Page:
The third major geokinetic planetary field to rise to dominance in the earth's history was the vegetal field. Over the course of the Proterozoic Eon, the longest eon in the earth's history, from about 2.5 billion years ago to 541 million years ago, three major events occurred: the emergence of eukaryotes (cells with a nucleus and organelles), the development of multicellular organisms (such as protozoa, fungi, and plants), and the arrival of life on land. All these events were defined by a new kind of tensional motion inside, between, and through these organisms. But this new pattern of motion defined by a system of held contrasts was not limited to life alone. Life, like mineral and atmospheric flows, is not just one discrete region among others, in isolation. Vegetal life completed, saturated, and transformed all planetary processes.

10 Proterozoic Earth
chapter abstract

During the Proterozoic Eon, the entire life-saturated planet began to fold itself up into a vast knotwork of cellularized tensions. The birth of cellular and complex cellular life was not just the birth of a new type of substance "on" the earth but a new kinetic relation of the earth to itself. This chapter argues that the emergence of a prevailing tensional pattern of motion occurred increasingly over the course of the Proterozoic Eon. I argue that the deep history of phytality is the material condition of terrestrial motion for all subsequent eons, up to the present. In this chapter we look closely at the increasingly tensional kinetic patterns produced by vegetal bodies and that eventually defined the Proterozoic and early Phanerozoic earth: thallus, stem, leaf, root, seed, and flower.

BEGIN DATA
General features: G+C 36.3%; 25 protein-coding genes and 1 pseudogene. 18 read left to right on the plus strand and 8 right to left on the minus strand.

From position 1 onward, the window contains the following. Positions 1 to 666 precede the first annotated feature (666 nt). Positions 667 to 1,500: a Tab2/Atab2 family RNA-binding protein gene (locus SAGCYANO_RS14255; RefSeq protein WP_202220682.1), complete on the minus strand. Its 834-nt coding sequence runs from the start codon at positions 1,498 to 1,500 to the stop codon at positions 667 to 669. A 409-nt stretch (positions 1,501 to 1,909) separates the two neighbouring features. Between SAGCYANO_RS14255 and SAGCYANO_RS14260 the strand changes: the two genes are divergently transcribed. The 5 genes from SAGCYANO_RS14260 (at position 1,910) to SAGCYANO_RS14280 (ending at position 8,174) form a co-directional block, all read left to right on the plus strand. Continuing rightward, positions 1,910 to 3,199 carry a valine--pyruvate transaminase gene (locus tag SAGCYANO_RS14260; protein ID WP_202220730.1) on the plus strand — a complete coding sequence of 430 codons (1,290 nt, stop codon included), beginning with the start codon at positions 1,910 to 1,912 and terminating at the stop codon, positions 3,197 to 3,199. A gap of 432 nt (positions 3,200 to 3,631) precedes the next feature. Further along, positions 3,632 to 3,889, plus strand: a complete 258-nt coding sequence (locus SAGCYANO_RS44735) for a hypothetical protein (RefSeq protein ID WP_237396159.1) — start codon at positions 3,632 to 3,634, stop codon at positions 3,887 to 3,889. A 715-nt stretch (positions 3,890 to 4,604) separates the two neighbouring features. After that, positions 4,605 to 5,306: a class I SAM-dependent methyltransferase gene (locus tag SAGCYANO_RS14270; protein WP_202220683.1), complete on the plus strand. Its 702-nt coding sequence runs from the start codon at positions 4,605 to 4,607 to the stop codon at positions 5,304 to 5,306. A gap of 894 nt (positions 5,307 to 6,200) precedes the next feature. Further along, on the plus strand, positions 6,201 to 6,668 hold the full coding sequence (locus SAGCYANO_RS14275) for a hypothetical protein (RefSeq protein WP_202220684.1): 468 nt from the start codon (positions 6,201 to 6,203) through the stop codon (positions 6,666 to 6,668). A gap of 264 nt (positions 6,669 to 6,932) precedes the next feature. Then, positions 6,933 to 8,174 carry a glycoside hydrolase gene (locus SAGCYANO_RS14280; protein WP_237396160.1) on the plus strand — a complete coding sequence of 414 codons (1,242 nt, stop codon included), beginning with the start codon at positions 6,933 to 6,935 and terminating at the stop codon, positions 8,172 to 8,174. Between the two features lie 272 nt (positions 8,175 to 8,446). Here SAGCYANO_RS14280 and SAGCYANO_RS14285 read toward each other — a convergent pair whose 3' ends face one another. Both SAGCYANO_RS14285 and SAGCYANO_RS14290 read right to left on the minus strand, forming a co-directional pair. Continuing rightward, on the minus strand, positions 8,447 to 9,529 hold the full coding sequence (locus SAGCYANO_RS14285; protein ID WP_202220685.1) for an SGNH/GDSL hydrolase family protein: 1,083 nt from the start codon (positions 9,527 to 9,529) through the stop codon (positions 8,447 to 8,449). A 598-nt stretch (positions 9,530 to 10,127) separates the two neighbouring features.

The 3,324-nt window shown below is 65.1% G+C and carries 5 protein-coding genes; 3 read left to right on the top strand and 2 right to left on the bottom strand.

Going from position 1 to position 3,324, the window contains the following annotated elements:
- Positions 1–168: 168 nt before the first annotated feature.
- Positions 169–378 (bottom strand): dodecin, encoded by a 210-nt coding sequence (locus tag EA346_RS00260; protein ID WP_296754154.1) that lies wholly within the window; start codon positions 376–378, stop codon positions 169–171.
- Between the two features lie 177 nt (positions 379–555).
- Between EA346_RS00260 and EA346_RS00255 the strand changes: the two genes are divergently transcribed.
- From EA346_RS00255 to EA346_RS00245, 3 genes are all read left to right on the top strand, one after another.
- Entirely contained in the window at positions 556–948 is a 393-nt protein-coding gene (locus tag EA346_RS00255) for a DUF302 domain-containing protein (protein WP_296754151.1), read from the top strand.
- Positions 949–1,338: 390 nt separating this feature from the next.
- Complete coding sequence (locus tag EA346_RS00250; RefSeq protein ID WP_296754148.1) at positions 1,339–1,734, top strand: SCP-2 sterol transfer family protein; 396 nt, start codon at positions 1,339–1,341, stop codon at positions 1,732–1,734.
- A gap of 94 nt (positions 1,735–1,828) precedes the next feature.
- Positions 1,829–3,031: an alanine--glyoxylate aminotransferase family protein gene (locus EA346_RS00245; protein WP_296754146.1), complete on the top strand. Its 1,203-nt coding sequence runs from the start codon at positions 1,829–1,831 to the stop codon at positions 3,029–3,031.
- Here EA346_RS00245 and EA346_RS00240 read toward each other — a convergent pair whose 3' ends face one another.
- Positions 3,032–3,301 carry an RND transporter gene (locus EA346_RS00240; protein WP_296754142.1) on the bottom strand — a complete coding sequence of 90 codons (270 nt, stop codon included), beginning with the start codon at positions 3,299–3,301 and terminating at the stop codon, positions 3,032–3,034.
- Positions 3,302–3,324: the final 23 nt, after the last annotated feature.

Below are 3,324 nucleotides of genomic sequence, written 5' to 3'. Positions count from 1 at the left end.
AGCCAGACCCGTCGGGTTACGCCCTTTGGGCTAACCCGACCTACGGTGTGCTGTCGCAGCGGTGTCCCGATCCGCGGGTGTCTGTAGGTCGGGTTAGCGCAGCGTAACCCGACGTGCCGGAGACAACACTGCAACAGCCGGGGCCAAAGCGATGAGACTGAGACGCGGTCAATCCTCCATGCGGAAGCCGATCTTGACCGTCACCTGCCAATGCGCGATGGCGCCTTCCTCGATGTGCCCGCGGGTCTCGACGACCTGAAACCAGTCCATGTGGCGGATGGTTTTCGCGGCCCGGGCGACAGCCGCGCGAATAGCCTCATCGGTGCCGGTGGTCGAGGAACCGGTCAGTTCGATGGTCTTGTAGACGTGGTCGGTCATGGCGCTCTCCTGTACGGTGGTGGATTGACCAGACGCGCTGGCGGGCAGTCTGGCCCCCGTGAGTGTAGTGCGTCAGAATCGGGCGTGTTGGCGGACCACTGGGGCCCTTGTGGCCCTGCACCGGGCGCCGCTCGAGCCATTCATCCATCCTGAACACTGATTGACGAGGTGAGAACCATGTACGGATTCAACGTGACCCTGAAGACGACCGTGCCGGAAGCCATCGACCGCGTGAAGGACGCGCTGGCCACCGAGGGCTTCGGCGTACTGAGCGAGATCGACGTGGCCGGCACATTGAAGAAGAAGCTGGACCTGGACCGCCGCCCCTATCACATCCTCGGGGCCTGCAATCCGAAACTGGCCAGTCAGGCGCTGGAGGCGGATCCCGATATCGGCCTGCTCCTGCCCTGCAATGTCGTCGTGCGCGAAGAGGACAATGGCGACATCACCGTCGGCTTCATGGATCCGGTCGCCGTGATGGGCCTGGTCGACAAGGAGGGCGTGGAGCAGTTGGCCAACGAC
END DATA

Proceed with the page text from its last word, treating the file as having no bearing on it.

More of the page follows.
11 Elastic Animality
chapter abstract

Animality is the fourth major geokinetic planetary pattern of motion. The rise of animality overlapped with the end of the Proterozoic Eon as vegetality slowly dovetailed into the Phanerozoic Eon, from 541 million years ago to the present. The Phanerozoic Eon began with the Cambrian explosion of diverse animal and plant life. This explosion was itself made possible by increased oxygen in the atmosphere and mineral-rich soils produced by vegetal life across the continents. The emergence and proliferation of animals on the earth was the source of a radical new regime of elastic motion defined by the ability of living matter to expand, contract, stretch and oscillate back and forth to a degree never before seen on the earth.

12 Phanerozoic Earth I: Kinomorphology
chapter abstract

The Phanerozoic Eon (541 million years ago to the present) is our geological eon. It began with the Cambrian explosion of living forms, the greatest number of evolving creatures in a a single period in the history of the earth. During the Phanerozoic, the entire planet became increasingly elastic as the proliferation of life forms expanded, contracted, and mutated more rapidly than ever before. The more new organisms emerged, the faster they changed their environment. This chapter argues that the emergence of a prevailing elastic pattern of motion occurred increasingly over the course of the Phanerozoic Eon. In this chapter we look closely at the increasingly elastic kinetic structures produced by animal bodies that eventually saturated the late Proterozoic and early Phanerozoic Earth: body, head, and tail.